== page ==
Homophobia Is A Human Rights Issue

"In order to prevent and control HIV we must protect and promote the human rights of the homosexuals - the most vulnerable and typically marginalized sections of society" said Dr Mandeep Dhaliwal of United Nations Development Programme (UNDP). Dame Carol Kidu, the only woman amongst a 108 member strong parliament of Papua New Guinea (PNG), also feels the same. According to her any type of phobia is difficult to address, as phobias are based on unreasonable and illogical thinking. This is more so in the case of homophobia as deep rooted stigmas fuelled by conservative attitudes are hard to dispel. Read more

These discussions happened with Citizen News Service (CNS) Correspondent at the High Level Dialogue in Hong Kong to mark the International Day Against Homophobia as meaningful, and genuine. The United Nations Development Programme (UNDP), Asia Pacific Coalition on Male Sexual Health (ACPOM) and the Center for Comparative and Public Law (CCPL) at the Faculty of Law, The University of Hong Kong also released the key findings and recommendations of the UNDP-APCOM study entitled: "Laws affecting HIV responses among men who have sex with men and transgender people in Asia and the Pacific: an agenda for action" during this High Level Dialogue to honour the International Day against Homophobia on Monday, 17th May 2010.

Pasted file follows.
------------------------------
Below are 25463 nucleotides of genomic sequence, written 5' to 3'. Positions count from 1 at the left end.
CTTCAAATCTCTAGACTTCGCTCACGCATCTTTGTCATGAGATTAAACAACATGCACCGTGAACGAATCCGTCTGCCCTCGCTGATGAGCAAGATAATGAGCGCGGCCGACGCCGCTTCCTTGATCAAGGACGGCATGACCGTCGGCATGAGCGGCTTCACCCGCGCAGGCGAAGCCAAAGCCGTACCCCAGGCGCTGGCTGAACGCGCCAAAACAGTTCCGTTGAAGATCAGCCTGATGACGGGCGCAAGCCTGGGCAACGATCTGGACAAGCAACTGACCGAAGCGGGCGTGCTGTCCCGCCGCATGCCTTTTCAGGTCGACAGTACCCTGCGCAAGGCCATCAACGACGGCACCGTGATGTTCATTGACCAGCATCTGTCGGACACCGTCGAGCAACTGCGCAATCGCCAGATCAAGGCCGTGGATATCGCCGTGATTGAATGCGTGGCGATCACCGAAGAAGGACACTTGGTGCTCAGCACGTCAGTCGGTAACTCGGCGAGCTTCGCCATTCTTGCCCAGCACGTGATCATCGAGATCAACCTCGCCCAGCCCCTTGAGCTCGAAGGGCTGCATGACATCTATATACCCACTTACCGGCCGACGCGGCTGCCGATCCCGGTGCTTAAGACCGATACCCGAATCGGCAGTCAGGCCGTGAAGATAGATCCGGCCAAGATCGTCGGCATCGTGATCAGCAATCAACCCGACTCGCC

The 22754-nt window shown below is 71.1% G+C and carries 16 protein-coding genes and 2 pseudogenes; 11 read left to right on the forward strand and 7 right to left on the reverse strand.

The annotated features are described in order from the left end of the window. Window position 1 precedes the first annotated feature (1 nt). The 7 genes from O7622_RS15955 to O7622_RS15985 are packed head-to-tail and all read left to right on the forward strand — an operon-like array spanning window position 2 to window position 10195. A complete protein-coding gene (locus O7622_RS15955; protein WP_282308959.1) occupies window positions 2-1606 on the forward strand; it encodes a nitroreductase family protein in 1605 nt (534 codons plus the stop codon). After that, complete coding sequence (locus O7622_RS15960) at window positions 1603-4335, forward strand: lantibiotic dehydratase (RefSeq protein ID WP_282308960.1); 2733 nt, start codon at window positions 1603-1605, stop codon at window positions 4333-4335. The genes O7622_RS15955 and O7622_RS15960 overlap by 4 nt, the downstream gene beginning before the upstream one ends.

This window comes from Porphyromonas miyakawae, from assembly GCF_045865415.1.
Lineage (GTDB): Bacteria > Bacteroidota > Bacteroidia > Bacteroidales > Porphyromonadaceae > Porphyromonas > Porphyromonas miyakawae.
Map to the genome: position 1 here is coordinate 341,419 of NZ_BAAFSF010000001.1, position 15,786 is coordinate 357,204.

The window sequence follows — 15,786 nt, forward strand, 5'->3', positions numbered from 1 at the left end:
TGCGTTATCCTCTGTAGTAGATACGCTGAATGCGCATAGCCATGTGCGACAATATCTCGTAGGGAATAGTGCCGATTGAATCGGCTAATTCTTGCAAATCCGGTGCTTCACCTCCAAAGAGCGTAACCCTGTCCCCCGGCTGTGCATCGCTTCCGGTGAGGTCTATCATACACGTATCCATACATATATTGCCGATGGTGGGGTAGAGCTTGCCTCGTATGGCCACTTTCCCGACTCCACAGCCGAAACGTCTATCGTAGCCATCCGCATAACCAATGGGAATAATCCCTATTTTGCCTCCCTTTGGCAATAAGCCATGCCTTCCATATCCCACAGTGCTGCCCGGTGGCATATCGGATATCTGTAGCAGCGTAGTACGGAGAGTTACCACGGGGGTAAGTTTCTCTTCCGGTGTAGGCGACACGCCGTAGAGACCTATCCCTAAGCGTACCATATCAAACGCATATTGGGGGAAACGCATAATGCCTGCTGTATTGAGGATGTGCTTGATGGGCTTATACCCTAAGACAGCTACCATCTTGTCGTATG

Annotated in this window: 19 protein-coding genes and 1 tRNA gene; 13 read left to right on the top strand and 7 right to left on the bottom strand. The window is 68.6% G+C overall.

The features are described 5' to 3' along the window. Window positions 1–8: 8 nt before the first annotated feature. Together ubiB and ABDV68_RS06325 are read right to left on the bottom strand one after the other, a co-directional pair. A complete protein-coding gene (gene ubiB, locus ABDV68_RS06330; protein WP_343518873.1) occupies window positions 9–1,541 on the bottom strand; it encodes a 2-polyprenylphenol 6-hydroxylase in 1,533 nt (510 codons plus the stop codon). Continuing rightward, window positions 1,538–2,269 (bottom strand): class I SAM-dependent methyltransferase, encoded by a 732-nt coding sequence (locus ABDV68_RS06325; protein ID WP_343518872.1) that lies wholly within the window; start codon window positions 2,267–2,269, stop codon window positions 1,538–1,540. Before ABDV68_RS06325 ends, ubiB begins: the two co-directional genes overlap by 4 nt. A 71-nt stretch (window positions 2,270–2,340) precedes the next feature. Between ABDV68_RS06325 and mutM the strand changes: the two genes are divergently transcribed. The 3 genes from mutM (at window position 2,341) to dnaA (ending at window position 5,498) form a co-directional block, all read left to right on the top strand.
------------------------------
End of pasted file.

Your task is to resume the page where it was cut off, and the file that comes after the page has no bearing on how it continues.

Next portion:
Discrimination and stigma in the name of tradition, religion and culture continues to plague the lives of LGBTs (lesbians, gays, bisexuals, transgenders), denying them the basic human rights to live with dignity and equality. This has had far reaching ramifications in proper implementation of HIV/AIDS control and treatment measures. Justice Michael Kirby of Australia, feels that this discrimination stems from the infantile desire (rather disorder) that everyone should be the same. Diversity in any form is not tolerated easily. In fact it is looked down upon. From early childhood we are tutored to tread the well worn path. Swimming against the tide may be a good quote, but it is not encouraged in real life situations. Perhaps, any deviation from accepted norms is perceived as a threat by society at large.